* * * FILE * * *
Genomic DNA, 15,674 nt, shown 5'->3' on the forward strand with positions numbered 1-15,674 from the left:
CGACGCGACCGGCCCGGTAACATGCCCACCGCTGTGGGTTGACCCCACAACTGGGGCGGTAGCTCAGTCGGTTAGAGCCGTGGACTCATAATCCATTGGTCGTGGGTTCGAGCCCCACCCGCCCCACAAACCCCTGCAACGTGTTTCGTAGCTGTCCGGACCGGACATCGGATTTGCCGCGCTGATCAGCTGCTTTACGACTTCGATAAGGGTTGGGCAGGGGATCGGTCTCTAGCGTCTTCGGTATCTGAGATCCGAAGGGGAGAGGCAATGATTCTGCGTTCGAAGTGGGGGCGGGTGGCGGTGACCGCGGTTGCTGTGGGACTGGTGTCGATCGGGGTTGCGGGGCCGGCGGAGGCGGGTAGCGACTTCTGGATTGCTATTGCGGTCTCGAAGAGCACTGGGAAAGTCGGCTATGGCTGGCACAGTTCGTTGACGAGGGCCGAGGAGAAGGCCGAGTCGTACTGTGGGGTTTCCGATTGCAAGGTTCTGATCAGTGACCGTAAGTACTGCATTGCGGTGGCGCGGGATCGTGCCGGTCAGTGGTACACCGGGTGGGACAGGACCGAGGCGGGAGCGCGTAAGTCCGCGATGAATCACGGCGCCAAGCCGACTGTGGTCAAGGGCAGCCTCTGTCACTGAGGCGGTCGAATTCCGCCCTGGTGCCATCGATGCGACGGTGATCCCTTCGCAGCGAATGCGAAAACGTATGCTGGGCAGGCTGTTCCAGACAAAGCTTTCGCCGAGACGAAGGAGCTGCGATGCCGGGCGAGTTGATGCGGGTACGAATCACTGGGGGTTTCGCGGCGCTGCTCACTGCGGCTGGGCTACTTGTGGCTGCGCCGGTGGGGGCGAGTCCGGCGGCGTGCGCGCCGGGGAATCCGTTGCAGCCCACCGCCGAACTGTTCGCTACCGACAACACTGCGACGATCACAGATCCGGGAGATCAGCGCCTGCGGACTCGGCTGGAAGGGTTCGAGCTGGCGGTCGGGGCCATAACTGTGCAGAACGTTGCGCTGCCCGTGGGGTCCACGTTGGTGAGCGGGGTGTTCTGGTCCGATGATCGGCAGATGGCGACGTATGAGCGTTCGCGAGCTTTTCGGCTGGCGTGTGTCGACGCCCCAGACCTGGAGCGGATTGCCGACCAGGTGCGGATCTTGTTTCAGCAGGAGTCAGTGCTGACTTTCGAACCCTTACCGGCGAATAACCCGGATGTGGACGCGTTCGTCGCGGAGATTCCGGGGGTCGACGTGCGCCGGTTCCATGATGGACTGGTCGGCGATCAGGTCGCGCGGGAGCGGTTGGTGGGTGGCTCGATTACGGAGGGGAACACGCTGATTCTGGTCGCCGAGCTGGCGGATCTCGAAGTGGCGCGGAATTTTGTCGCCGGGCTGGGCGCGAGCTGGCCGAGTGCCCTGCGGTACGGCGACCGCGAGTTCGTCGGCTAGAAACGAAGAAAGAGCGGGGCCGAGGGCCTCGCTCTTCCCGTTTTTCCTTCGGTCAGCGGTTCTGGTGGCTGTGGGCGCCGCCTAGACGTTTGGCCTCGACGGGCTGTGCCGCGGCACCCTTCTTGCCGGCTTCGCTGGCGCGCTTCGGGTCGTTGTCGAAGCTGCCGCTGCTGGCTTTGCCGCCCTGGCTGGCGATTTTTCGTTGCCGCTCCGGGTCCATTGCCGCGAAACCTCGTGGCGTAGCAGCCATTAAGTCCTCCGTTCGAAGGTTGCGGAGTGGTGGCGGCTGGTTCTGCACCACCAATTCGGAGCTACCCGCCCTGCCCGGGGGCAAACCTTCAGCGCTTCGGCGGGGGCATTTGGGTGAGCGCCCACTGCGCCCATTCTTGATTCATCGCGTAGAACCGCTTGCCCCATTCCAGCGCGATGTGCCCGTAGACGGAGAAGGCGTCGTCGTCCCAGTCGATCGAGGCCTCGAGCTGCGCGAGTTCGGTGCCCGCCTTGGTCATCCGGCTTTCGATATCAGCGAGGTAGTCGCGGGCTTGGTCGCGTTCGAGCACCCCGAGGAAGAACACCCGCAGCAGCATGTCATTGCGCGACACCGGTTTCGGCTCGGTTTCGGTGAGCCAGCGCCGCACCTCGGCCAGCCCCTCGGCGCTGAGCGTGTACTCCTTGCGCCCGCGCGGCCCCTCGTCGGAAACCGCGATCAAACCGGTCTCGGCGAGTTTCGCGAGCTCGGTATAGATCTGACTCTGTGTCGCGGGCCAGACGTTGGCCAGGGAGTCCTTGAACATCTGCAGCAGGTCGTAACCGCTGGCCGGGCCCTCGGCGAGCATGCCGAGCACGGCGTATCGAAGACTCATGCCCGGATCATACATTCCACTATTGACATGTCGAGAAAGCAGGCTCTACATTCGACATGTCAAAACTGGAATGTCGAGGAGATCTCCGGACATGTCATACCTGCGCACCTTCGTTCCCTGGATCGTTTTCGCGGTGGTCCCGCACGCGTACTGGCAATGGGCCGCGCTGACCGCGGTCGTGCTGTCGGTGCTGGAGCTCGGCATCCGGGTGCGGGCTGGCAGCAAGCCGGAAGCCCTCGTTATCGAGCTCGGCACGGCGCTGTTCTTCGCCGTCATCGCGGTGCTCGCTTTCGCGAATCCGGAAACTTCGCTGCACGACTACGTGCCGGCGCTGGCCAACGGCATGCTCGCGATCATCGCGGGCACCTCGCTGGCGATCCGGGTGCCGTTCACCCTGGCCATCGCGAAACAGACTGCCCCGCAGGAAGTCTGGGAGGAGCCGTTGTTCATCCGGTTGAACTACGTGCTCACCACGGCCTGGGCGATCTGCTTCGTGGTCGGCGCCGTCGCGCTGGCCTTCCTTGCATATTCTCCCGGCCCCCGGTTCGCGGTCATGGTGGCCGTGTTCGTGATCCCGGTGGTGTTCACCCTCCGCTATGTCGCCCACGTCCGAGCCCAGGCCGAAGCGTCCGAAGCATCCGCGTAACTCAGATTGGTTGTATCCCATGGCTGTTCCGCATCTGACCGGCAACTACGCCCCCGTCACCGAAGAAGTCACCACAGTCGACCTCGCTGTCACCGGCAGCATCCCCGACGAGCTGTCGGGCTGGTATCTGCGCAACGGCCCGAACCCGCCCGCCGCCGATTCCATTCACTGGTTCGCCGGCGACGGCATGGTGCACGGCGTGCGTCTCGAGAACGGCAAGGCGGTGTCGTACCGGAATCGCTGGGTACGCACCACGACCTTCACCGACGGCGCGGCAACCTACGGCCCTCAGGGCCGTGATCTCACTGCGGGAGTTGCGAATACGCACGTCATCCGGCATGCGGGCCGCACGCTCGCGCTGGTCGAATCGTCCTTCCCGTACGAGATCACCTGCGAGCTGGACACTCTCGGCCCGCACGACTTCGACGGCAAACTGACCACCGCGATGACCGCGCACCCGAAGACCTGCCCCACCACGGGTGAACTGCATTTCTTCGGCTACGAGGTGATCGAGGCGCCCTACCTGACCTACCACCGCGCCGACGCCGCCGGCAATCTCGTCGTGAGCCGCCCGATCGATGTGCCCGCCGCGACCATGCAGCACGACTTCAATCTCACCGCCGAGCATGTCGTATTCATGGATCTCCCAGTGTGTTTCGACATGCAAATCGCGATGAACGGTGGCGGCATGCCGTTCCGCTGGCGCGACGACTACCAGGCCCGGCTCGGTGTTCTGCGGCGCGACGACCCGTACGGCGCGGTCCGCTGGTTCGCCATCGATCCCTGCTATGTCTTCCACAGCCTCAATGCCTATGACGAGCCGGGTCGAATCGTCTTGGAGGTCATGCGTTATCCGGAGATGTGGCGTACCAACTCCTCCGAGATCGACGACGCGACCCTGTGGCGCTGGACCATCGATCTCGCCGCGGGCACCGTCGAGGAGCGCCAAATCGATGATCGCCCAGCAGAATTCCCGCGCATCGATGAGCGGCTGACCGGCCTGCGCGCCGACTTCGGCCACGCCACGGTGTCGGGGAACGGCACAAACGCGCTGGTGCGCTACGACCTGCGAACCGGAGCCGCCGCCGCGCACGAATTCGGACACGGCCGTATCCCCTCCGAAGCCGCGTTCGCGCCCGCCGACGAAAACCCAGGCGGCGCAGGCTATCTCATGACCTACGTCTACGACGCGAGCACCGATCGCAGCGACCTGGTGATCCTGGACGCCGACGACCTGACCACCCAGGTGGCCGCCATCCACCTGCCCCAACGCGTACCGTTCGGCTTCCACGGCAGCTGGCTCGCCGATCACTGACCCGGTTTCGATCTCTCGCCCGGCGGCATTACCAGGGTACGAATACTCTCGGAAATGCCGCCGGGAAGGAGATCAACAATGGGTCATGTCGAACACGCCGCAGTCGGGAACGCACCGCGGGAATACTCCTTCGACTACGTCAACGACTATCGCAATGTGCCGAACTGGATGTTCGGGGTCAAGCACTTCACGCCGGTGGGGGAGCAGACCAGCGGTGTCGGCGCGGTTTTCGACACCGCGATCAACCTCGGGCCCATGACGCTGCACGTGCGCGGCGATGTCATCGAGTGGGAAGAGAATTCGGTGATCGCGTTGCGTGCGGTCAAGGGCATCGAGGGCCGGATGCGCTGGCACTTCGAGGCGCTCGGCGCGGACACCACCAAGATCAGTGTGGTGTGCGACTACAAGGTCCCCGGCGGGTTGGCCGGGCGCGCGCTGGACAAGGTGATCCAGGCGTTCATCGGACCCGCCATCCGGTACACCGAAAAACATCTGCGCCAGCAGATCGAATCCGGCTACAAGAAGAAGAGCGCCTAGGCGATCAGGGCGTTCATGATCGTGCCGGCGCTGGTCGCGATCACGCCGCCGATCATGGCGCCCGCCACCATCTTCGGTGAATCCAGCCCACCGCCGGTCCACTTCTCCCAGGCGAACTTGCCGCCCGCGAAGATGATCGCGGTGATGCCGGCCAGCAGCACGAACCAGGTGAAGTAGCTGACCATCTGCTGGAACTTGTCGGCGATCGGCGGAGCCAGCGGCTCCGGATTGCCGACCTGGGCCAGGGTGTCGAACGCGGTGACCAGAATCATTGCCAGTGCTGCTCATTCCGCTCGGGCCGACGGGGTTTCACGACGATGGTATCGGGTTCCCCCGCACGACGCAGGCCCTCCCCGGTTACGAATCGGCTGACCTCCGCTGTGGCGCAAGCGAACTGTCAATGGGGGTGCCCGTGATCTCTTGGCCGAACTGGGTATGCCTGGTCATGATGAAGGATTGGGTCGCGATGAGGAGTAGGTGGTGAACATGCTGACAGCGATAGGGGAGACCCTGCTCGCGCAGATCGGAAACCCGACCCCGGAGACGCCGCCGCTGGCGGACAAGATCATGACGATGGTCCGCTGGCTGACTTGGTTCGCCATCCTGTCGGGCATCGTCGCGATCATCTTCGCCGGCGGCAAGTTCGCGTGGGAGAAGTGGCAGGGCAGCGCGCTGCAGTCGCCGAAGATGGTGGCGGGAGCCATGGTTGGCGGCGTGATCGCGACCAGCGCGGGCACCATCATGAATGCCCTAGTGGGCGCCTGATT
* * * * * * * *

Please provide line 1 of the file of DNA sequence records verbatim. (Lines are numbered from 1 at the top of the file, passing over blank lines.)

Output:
Genomic DNA, 15,674 nt, shown 5'->3' on the forward strand with positions numbered 1-15,674 from the left: